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MARKETS APPEAR IN TWO MINDS OVER RATE OF NEW COVID-19 INFECTIONS

  • MARKETS APPEAR IN TWO MINDS OVER RATE OF NEW COVID-19 INFECTIONS

    MARKETS APPEAR IN TWO MINDS OVER RATE OF NEW COVID-19 INFECTIONS

    Data Sourced from FE Analytics, and Bloomberg Finance LP

    MARKETS APPEAR IN TWO MINDS OVER RATE OF NEW COVID-19 INFECTIONS

    This week we saw further signs that recurring outbreaks of the coronavirus will continue to impact economic recovery. Texas became the first US state to place its plans for reopening on hold as it tries to cope with a surge of new infections and in Germany authorities introduced a localised lockdown to try and contain a large outbreak. This follows China’s reintroduction of a curfew in Beijing last week. The economic cost of slower economic recovery was reflected in the International Monetary Fund’s revised economic forecast for 2020. The IMF now says it expects global GDP to contract by 4.9 per cent. In April it predicted a contraction of 3 per cent.

    PMI data this week saw a rebound in business confidence but financial markets appeared unconvinced. Equities started and ended the week positively but sold off sharply mid-week on news of more coronavirus infections. Trade tension between the US and China and the US and Europe added to uncertainty. The yield on US Treasuries fell in the second half of the week and the dollar appreciated as some investors look for safety.

    US: FED CAPS BANK DIVIDENDS AND SUSPENDS SHARE BUYBACKS

    The US Federal Reserve has capped US bank dividends and suspended share buybacks over fears of the cost of the economic shutdown due to Covid-19. The temporary measures will limit US bank dividends in the third quarter of the year to

    no more than the amount each bank paid out in Q2 and share buyback schemes have been suspended for the quarter after stress tests on the country’s largest lenders.

    The Fed said banks’ modelling was ‘optimistic’ and underestimates the potential severity of the post-lockdown recession. The Fed’s own modelling predicts that a worst case ‘W-shaped’ recession could see banks suffer losses of up to $700bn. Although the Fed said that all the banks it tested would survive the worst-case scenario, several would get very close to their minimum capital requirements. Although the Fed’s actions fall short of the complete ban on bank dividends introduced by the European Central Bank in March they show the level of concern about the impact of recession, even as the US continues to lift lockdown restrictions.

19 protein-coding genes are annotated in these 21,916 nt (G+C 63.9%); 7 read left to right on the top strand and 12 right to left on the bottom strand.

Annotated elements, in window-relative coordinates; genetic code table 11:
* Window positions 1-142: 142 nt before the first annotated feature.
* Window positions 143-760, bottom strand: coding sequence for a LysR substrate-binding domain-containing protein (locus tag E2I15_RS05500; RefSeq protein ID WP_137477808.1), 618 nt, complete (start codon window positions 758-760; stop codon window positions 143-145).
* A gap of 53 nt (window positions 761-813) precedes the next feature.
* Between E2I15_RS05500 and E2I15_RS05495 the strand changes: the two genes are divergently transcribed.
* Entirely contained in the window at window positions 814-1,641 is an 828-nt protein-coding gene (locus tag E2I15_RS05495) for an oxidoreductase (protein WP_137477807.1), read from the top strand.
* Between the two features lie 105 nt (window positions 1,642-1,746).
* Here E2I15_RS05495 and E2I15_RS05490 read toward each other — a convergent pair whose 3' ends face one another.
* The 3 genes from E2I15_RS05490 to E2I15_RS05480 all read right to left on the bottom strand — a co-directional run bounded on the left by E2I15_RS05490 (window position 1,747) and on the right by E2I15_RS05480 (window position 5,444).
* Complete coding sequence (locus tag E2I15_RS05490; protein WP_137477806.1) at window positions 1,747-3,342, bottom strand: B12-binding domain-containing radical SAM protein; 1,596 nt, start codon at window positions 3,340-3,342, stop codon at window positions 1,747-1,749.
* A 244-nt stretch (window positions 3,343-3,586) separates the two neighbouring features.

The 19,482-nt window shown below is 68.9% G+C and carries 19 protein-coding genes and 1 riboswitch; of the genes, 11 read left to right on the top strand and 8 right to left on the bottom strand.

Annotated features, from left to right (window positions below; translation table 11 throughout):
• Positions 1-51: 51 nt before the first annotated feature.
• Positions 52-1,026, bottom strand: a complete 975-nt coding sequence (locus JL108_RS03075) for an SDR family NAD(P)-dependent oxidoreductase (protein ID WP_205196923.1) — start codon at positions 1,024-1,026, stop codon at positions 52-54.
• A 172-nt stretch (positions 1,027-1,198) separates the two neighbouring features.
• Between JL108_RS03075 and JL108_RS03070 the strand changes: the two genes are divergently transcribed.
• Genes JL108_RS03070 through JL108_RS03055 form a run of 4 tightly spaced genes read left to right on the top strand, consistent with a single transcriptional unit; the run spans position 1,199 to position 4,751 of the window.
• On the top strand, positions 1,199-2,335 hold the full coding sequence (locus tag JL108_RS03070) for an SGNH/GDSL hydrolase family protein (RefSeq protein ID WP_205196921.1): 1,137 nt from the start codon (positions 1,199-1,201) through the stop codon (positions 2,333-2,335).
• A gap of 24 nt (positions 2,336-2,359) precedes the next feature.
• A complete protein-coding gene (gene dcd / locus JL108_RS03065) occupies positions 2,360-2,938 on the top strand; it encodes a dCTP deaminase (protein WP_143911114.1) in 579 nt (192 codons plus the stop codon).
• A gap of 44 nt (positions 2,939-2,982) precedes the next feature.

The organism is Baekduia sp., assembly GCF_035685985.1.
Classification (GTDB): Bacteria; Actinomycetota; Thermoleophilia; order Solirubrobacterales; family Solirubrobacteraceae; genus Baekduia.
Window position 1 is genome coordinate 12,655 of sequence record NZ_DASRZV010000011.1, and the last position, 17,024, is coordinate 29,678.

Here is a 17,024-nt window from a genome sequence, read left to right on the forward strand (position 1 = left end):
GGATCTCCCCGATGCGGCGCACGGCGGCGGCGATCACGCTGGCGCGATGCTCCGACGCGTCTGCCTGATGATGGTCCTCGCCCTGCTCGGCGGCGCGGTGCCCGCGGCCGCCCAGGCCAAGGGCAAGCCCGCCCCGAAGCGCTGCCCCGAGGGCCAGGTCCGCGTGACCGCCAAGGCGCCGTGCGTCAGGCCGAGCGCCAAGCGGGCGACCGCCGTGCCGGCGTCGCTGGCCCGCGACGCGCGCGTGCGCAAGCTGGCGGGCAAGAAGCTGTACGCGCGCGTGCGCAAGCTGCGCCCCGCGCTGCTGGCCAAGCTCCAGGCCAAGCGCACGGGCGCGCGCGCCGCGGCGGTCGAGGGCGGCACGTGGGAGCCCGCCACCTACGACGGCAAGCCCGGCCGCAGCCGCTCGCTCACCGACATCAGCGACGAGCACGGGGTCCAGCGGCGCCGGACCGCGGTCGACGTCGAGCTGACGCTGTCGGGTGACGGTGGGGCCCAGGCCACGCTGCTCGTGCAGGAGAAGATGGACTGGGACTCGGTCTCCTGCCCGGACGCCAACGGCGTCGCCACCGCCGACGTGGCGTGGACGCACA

UK: INTU IN ADMINISTRATION

    Intu, one of the UK’s largest landlords, appointed KPMG as administrators after it failed to agree a temporary suspension of the interest payments on its debt. The company has around £4.5bn of debt and had been trying to agree the terms

    of temporary relief from its payments. The company wholly owns 14 shopping centres, including the Trafford Centre in Manchester and Lakeside in Essex, and three other joint ventures. Its assets were valued at £6.6bn in 2019. Intu’s shares plunged on Thursday to leave it valued at £25m by Friday morning.

    Intu’s problem pre-date the coronavirus and it has been struggling with its huge debt burden for some time. Its shares have fallen steadily from 350p in 2015 to 25p at the start of 2020. But its problems are an illustration of the problems facing retail landlords. This week was quarter week – when retailers should have paid the next three months’ rent. However, with most retailers unable to trade for most of Q2 just 14% of the £2.5bn due was paid.

    WIRECARD: CEO ARRESTED AND ADMINISTRATORS CALLED IN AFTER €1.9BN GOES MISSING

    A dramatic week for online payments processor Wirecard has seen it to go from the darling of the European tech sector to bankruptcy. At the end of last week

    Wirecard’s auditors raised concerns saying €1.9bn in cash was missing. This week has seen its former chief executive arrested and the company call in administrators. The admission by auditor EY that it could not find €1.9bn owed by a third party was the tipping point for investors after several years of allegations and investigations into the company’s operations.

    The company has been dogged by allegations that it used fraudulent accounting to inflate the value of business carried out by third party suppliers. Despite these allegations the company had seen its share price continue to rise and it was admitted to the Dax 30 less than two years ago when its valuation peaked at €24bn. This week has seen a precipitous decline in its share value which has fallen from €94 on 1st May to €1.88 today.

    For more information regarding our weekly market reports, we encourage you to give us a call on 01732 746188 or send us an email at enquiries@foxgroveassociates.co.uk.

    This document has been prepared for general information only. It does not contain all of the information which an investor may require in order to make an investment decision. If you are unsure whether this is a suitable investment you should speak to your financial adviser. This information is not guaranteed to be correct, complete, or accurate. Financial Express Investments Ltd, registration number 03110696, is authorised and regulated by the Financial Conduct Authority (FRN 209967). For our full disclaimer please visit https://www.fefundinfo.com/en-gb/about/legal-and-policies/.

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